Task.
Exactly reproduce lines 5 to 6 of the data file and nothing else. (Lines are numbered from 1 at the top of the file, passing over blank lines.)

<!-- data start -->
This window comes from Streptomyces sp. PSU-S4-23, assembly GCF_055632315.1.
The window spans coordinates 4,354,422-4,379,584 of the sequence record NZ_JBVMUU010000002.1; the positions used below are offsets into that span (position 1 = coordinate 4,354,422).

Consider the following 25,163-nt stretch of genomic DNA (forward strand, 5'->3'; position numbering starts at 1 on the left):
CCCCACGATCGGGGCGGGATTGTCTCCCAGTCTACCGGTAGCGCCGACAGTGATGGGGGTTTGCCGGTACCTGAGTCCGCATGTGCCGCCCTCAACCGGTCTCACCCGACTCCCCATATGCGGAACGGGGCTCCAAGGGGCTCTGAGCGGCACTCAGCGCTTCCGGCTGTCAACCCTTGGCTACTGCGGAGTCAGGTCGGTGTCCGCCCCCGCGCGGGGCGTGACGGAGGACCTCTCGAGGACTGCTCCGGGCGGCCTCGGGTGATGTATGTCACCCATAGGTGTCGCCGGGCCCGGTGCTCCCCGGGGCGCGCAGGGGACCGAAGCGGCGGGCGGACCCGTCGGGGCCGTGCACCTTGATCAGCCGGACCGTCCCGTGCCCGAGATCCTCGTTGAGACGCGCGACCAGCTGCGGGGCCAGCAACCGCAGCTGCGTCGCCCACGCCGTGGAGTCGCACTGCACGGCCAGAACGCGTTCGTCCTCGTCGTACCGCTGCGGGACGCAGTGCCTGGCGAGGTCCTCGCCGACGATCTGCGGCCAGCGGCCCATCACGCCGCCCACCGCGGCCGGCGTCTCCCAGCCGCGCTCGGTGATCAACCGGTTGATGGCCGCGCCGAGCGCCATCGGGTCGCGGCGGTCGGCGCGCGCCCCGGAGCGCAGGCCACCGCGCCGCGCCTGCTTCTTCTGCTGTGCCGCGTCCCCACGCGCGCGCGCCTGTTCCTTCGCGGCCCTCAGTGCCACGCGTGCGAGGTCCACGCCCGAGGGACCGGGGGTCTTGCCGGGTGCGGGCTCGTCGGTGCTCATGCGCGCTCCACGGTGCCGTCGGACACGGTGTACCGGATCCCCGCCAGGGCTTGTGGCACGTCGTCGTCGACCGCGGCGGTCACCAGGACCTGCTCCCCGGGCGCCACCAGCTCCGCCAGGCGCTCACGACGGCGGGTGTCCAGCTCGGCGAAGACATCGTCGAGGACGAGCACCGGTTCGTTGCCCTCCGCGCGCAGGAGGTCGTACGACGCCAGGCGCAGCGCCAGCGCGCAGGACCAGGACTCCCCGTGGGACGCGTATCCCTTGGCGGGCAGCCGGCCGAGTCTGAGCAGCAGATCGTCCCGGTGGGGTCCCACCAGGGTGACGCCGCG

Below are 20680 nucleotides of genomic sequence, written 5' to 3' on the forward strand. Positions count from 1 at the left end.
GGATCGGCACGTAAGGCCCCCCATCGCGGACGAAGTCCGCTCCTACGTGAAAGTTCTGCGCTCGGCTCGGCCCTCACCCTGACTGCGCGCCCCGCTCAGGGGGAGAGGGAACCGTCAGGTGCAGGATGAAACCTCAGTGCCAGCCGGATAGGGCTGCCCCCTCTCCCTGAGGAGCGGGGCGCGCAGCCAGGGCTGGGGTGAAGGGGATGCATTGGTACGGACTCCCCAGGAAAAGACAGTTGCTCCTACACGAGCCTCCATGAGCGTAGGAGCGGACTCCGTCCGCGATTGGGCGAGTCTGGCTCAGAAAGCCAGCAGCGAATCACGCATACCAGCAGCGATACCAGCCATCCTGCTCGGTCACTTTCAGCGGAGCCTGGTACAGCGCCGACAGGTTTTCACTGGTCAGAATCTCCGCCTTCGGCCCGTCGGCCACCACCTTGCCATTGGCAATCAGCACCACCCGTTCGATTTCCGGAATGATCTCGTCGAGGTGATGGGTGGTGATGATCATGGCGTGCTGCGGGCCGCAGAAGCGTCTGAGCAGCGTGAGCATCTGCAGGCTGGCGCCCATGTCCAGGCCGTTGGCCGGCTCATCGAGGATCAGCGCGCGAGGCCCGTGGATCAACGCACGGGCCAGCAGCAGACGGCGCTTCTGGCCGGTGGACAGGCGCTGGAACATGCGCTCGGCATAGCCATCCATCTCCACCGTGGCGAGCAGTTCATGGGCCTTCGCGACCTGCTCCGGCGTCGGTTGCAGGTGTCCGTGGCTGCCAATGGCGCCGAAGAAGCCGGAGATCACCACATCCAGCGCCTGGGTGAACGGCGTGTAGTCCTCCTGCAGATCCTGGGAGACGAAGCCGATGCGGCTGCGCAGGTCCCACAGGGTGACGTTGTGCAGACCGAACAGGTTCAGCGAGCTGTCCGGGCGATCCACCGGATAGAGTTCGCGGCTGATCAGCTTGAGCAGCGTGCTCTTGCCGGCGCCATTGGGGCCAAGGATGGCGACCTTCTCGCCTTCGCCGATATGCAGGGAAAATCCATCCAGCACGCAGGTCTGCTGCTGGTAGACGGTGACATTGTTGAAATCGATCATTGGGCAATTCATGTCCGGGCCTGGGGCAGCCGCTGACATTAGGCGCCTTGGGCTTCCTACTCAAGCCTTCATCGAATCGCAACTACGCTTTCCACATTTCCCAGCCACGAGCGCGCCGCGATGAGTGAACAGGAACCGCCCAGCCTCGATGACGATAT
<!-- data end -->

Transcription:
Below are 20680 nucleotides of genomic sequence, written 5' to 3' on the forward strand. Positions count from 1 at the left end.
GGATCGGCACGTAAGGCCCCCCATCGCGGACGAAGTCCGCTCCTACGTGAAAGTTCTGCGCTCGGCTCGGCCCTCACCCTGACTGCGCGCCCCGCTCAGGGGGAGAGGGAACCGTCAGGTGCAGGATGAAACCTCAGTGCCAGCCGGATAGGGCTGCCCCCTCTCCCTGAGGAGCGGGGCGCGCAGCCAGGGCTGGGGTGAAGGGGATGCATTGGTACGGACTCCCCAGGAAAAGACAGTTGCTCCTACACGAGCCTCCATGAGCGTAGGAGCGGACTCCGTCCGCGATTGGGCGAGTCTGGCTCAGAAAGCCAGCAGCGAATCACGCATACCAGCAGCGATACCAGCCATCCTGCTCGGTCACTTTCAGCGGAGCCTGGTACAGCGCCGACAGGTTTTCACTGGTCAGAATCTCCGCCTTCGGCCCGTCGGCCACCACCTTGCCATTGGCAATCAGCACCACCCGTTCGATTTCCGGAATGATCTCGTCGAGGTGATGGGTGGTGATGATCATGGCGTGCTGCGGGCCGCAGAAGCGTCTGAGCAGCGTGAGCATCTGCAGGCTGGCGCCCATGTCCAGGCCGTTGGCCGGCTCATCGAGGATCAGCGCGCGAGGCCCGTGGATCAACGCACGGGCCAGCAGCAGACGGCGCTTCTGGCCGGTGGACAGGCGCTGGAACATGCGCTCGGCATAGCCATCCATCTCCACCGTGGCGAGCAGTTCATGGGCCTTCGCGACCTGCTCCGGCGTCGGTTGCAGGTGTCCGTGGCTGCCAATGGCGCCGAAGAAGCCGGAGATCACCACATCCAGCGCCTGGGTGAACGGCGTGTAGTCCTCCTGCAGATCCTGGGAGACGAAGCCGATGCGGCTGCGCAGGTCCCACAGGGTGACGTTGTGCAGACCGAACAGGTTCAGCGAGCTGTCCGGGCGATCCACCGGATAGAGTTCGCGGCTGATCAGCTTGAGCAGCGTGCTCTTGCCGGCGCCATTGGGGCCAAGGATGGCGACCTTCTCGCCTTCGCCGATATGCAGGGAAAATCCATCCAGCACGCAGGTCTGCTGCTGGTAGACGGTGACATTGTTGAAATCGATCATTGGGCAATTCATGTCCGGGCCTGGGGCAGCCGCTGACATTAGGCGCCTTGGGCTTCCTACTCAAGCCTTCATCGAATCGCAACTACGCTTTCCACATTTCCCAGCCACGAGCGCGCCGCGATGAGTGAACAGGAACCGCCCAGCCTCGATGACGATAT